Two forces are driving the development of digital logbooks: government regulations and fishermen’s empowerment. On Nov. 11, 2021, NOAA begins requiring all federally permitted vessels in the Greater Atlantic Region — North Carolina to the Hague Line — to file trip reports electronically. “The data gets in quicker,” says NOAA’s Allison Ferreira. “It reduces the potential for error.”

Along with NOAA, the Canadian Department of Fisheries and Oceans and the fisheries management agencies of many other countries are also moving toward electronic trip reports, which normally include catch and bycatch statistics. But there is often much more information in a logbook that is of inestimable value to fishermen. Once on a boat I crewed on, the captain’s logbooks were stolen. Someone wanted the map to our fishing grounds, and it was there in those books.

“It’s all about the beast, and the beast is data,” says Lange Solberg, a former skipper of a Bristol Bay salmon boat and now the head of business development North America for Real Time Data, which developed Deckhand, a digital logbook.

While Deckhand is being tested in the Bering Sea opilio crab fishery, Solberg is currently focused on developing the app to meet the needs of fishermen forced to move to electronic trip reports. According to Solberg, Deckhand is being designed to allow fishermen in the Atlantic to feed data to NOAA.

“The issue is the cost of developing the software,” he says. “It’s nearly impossible to customize this for every fishery.”

To resolve that issue, Solberg is rolling out a software customizing engine called Catch Flow.

“Anyone with some programming skill can learn the  language, design their own program, and snap it onto our core,” Solberg says. “We had a woman here, and we asked her to try it. She learned it in a week.”

Solberg believes fishermen will be able to do a lot more with electronic logbooks. Real Time Data is based in Australia, where fishermen were faced with Marine Protected Areas without acceptable documentation of their use of those areas.

Harbor Light Software is one of several companies working to help Atlantic fishermen comply with mandatory electronic trip reporting. Harbor Light Software photo.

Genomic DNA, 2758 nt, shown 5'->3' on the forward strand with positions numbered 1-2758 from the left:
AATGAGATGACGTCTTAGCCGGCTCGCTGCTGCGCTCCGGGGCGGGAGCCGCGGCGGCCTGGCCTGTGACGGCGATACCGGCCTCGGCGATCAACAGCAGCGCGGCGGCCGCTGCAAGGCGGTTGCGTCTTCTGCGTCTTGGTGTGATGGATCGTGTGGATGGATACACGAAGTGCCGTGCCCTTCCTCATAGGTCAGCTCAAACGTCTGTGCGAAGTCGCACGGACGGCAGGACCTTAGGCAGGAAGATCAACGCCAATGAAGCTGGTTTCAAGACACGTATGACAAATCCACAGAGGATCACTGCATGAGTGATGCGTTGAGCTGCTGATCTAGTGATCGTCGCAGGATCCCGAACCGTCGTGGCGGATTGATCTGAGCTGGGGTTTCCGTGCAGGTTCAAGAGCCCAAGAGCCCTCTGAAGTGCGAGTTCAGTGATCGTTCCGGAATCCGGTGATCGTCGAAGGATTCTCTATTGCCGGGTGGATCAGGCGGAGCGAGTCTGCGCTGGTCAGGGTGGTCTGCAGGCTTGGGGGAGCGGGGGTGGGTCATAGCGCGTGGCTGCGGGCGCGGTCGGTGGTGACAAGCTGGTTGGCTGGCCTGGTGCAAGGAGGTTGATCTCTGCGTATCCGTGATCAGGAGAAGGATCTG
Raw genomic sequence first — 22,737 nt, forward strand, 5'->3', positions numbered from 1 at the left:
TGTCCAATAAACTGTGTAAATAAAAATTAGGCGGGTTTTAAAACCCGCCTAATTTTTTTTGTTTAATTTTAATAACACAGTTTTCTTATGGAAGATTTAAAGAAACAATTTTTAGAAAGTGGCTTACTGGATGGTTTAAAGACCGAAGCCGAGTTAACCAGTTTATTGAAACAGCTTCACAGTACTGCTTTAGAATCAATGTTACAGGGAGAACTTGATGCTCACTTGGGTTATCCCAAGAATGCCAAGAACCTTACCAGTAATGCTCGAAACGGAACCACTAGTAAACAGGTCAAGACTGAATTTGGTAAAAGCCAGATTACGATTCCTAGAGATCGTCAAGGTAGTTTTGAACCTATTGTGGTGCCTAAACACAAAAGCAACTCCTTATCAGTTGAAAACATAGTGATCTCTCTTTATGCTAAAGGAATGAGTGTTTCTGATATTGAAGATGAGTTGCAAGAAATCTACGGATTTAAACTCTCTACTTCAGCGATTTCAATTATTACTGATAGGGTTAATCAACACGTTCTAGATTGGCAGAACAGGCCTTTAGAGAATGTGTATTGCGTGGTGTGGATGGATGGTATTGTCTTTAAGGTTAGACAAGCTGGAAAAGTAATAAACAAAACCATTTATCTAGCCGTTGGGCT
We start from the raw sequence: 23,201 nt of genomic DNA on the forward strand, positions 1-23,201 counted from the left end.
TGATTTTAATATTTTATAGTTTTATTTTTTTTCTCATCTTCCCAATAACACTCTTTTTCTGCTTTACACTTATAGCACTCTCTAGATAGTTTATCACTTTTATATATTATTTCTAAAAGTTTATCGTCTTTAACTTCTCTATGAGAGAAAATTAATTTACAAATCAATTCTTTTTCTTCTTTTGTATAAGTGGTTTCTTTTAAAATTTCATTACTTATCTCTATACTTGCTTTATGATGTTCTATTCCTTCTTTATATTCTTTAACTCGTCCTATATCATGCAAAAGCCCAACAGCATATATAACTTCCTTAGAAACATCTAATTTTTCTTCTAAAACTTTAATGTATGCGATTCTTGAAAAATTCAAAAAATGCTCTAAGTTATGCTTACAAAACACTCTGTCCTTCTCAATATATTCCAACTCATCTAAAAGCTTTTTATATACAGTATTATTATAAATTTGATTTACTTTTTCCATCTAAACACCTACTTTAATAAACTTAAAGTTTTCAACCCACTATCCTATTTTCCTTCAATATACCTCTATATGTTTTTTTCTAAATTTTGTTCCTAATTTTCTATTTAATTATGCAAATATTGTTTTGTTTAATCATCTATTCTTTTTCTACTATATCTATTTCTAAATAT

“When it came time to come to the table, they had no evidence,” says Solberg. “Ninety percent of collecting data is to support management decisions. Fishermen will be able to do a lot more than file trip reports. They will be able to overlay maps on their data and interface with other electronics. Deckhand will redefine what a logbook is.”

For now, Deckhand is available as an iPad app. It can be downloaded for free, but to upgrade will cost. “We’re still working on our price structure,” says Solberg. “But right now it’s $500 a year for the service to connect with NOAA.”

Brett Alger, NOAA’s electronic technologies coordinator, predicts a boom in electronic reporting, and believes fishermen will take advantage of what digital data collection can offer them.

“Right now we have over 10,000 federally permitted vessels in our waters. And of those, 3,000 are using some kind of electronic reporting voluntarily. I think in the next few years, that number will double.” Alger notes that with the Greater Atlantic Region requiring electronic vessel trip reports starting in November 2021, and other regions heading in that direction, electronic vessel trip reports, or eVTRs, will become the norm.

“The Gulf of Mexico and the South Atlantic are going that way, and the Western Pacific is in a rule-making process for pelagic longliners,” says Alger.

Software for vessels mandated or filing eVTRs voluntarily, will come from numerous developers, according to Alger.

To date, NOAA has approved several vendors for the Greater Atlantic region — Safis eTrips Online, Teem Fish Monitoring, and Harbor Light Software.

“I’d imagine there will be more looking to be certified as we lead up to November 2021,” says NOAA’s Ferreira.

According to Alger, some government agencies are also developing software. “The Northeast Science Center has their own software, and some regional offices have their own software,” he says. “There are 42 data elements that NOAA requires. People can choose from various vendors, depending on what they offer,” Alger says. Harbor Light Software for example, offers a 24/7 help desk.

Alger also notes that developers may add other elements used for marketing and traceability, for example, or to empower fishermen.